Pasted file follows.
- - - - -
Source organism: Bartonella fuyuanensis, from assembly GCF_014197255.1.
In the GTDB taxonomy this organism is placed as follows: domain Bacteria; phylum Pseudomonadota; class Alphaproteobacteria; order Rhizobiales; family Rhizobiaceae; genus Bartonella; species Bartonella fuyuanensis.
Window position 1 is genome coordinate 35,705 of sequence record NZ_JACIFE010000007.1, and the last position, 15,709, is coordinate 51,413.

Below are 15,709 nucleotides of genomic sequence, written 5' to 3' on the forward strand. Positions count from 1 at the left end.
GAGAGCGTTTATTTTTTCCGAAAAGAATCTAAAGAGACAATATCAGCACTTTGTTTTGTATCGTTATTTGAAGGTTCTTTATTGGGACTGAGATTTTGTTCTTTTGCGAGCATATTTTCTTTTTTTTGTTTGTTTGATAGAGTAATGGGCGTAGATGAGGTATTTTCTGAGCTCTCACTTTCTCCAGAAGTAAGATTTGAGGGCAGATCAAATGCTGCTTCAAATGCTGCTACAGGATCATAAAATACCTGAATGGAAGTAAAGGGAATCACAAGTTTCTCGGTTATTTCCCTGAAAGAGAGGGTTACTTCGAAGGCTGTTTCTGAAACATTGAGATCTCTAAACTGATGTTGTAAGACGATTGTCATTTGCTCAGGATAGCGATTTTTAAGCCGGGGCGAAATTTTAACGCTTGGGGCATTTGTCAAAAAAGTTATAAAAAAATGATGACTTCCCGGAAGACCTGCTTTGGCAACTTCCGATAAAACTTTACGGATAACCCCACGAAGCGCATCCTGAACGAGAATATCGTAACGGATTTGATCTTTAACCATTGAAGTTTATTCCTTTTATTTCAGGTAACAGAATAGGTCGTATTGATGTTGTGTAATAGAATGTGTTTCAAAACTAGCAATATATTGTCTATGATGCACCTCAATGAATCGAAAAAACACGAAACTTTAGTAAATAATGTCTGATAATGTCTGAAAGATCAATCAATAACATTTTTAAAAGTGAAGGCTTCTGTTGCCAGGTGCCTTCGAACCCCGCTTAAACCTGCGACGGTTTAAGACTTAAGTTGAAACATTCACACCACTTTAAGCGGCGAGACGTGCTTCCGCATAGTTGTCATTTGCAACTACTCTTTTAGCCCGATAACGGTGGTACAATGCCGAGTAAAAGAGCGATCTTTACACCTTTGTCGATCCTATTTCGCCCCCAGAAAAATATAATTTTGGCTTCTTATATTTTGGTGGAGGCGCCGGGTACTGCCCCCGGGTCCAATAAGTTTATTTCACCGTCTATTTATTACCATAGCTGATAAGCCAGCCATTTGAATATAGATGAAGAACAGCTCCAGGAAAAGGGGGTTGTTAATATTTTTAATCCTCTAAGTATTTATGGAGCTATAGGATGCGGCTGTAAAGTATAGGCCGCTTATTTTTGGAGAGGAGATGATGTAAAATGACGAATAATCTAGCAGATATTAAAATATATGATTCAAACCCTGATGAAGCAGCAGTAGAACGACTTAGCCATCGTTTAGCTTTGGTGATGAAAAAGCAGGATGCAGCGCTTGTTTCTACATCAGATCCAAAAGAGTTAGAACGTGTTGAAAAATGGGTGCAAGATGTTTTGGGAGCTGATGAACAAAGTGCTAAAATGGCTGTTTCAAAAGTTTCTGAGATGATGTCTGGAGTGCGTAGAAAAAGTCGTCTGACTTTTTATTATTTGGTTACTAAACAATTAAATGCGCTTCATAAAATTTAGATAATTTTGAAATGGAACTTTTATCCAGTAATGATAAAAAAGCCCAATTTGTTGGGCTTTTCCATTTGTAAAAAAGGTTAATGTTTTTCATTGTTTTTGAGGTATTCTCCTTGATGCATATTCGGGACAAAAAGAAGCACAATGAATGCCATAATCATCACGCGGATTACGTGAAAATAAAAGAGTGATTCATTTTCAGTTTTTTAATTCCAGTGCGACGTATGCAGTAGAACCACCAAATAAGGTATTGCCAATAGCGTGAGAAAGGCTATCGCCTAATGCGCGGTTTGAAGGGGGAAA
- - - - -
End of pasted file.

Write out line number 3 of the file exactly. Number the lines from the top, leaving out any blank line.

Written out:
Window position 1 is genome coordinate 35,705 of sequence record NZ_JACIFE010000007.1, and the last position, 15,709, is coordinate 51,413.